TV shows just how desperate marketeers are to prove they matter, the program you are watching interrupted by ads, for the program you were trying to watch followed by overlays of the next program, so please stay tuned... I would if you didn't ruin the program with all this begging. It is like going to a restaurant and having the chef come over after every bite to ask if you are enjoying yourself.

    Marketing doesn't sell products, marketing sells marketing. I am not saying ads don't work but rather that the constant overloading of ads, does not work. Check this for yourself, if an adblock takes longer then it used to, do you continue watching? Once ads were singular, to short to flick away. But the "going to the toilet" during the advertising is now a way of life and has been for decades. And here poor advertisers are trying to sell their products to viewers who are studying their toilet door.

    Myself? I barely bother with TV anymore. If for some masochistic reason I want to see what happens, I download it and get rid of ads altogether. I have ad block installed and ghostery. NOT because I mind being tracked so much but because I just can't stand the interuptions and delays that slow ads and scripts cause.

    This Target campaign targets existing customers into buy stuff they have to buy anyway and ignores new customers altogether... BRILLIANT. I know how effective it is, some marketeers and statisticians got payed big bugs. Mission accomplished. Any actual new customers that make up for the costs and potential lawsuits? (Oh you just wait till they get it wrong or target a woman who had an abortion, or didn't want her family to know or had a miscarriage).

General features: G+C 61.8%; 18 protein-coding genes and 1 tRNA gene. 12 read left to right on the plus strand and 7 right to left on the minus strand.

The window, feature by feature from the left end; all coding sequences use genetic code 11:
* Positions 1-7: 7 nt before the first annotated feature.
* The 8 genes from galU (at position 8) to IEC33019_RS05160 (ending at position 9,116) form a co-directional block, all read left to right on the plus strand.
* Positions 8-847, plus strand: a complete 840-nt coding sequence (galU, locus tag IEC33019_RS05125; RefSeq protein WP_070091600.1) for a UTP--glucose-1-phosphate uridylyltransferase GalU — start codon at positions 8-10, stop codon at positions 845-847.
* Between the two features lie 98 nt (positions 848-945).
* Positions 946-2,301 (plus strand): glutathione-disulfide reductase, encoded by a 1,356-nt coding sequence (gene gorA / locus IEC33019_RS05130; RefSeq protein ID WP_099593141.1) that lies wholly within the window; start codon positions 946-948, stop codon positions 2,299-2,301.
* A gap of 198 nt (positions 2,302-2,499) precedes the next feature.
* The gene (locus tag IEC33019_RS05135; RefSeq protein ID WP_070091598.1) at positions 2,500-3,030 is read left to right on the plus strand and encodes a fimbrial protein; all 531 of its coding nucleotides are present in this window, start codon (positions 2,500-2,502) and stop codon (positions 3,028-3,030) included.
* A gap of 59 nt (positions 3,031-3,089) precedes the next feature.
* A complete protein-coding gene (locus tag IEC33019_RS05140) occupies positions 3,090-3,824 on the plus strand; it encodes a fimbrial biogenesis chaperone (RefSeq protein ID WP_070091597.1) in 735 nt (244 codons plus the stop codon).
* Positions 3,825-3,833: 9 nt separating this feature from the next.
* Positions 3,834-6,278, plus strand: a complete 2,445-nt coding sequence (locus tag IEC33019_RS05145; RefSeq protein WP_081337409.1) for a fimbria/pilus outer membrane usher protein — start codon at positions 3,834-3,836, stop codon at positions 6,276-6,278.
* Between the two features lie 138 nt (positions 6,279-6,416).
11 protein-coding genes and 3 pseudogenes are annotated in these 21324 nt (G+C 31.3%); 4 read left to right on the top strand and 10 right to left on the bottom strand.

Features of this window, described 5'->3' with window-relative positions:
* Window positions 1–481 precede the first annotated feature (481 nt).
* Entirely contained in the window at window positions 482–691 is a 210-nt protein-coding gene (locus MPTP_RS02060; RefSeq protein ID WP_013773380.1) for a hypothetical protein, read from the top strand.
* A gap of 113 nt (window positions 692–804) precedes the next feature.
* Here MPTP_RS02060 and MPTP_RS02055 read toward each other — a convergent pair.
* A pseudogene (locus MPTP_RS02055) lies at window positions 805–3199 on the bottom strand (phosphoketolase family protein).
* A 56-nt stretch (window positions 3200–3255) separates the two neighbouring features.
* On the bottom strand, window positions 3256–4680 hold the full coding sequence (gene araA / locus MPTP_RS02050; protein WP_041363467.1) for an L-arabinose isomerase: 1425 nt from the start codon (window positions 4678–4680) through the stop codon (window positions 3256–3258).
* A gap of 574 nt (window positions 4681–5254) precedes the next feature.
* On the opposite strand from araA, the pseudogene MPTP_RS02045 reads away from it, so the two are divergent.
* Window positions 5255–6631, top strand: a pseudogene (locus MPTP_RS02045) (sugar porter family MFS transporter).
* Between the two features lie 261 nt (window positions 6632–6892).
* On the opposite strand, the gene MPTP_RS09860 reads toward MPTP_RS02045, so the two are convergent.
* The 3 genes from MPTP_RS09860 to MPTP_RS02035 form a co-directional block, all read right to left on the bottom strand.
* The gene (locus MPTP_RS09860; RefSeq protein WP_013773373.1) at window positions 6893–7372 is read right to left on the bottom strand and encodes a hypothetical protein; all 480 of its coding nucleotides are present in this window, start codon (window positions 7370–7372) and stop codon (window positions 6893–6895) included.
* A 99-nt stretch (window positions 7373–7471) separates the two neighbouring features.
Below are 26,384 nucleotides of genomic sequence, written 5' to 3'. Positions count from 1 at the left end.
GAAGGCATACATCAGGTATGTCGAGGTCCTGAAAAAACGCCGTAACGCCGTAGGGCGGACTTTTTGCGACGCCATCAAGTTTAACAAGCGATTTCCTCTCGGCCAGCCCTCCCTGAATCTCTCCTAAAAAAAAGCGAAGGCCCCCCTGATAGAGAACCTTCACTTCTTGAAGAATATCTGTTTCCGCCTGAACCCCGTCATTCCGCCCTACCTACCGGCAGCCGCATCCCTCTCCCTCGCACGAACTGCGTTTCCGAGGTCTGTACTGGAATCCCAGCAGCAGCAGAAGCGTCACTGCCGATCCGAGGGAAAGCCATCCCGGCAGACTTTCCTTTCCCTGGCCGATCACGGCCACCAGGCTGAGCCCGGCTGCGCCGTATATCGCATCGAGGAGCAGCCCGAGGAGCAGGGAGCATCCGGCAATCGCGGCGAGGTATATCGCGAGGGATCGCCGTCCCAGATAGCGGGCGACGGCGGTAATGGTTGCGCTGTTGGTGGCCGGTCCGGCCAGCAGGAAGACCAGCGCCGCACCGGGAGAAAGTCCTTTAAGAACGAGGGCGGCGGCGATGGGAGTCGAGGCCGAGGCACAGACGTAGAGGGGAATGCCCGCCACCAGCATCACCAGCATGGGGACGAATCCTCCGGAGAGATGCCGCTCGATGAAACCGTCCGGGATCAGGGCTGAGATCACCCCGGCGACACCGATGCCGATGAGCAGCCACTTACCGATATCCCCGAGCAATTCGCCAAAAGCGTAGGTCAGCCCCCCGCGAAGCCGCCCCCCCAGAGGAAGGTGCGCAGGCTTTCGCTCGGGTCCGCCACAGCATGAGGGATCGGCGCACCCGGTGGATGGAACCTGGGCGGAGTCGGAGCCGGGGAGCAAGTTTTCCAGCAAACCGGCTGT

• by keefus_a ( 567615 ) on Friday February 17, 2012 @05:29PM (#39079513)
    Except there's a clear defense to this particular assault. It's called cash.
  • by causality ( 777677 ) on Friday February 17, 2012 @05:57PM (#39079805)

    Just like TFA, two months ago gmail started serving me nothing but breast pump, neonatal vitamin, and baby bottle ads. I'm a guy, but I am married so maybe they're trying to send a hint "why don't you have kids yet? Here we'll give you discount mail-order vitamins if you get busy!" But they also send me dating site ads. So if they do know I'm married, they don't have a high opinion of my marriage! Maybe that's why they want me to knock my wife up? ;)

    Soo... how much more competitive would their prices be, if they didn't spend money on these kinds of systems and marketing and customer tracking, and just accepted that there's nothing wrong with people buying what they want, when they decide they want it? Think they could undercut (or nearly undercut) Wal-mart while providing a more pleasant shopping experience (which wouldn't be hard)?

    Consider all the effort it takes to design systems like this, to hire employees to use and maintain them, to purchase the equipment, to pay for data centers, etc. I mean if a woman gives birth she's going to be buying diapers; if she likes your store she'll buy them there on her own without this sort of manipulation. Then there's the cost of ill will -- the desire to treat my private life like your personal marketing brochure without even showing me the basic respect of asking for my permission strongly disinclines me to do business with you. It's called dignity, and I realize it's going out of style but it isn't dead yet.

    So is this truly profitable in the long run, as a business practice? Or is it just another "make this quarter's numbers look good, the 'consumers' are used to bending over and taking this kind of thing anyway" type of deal?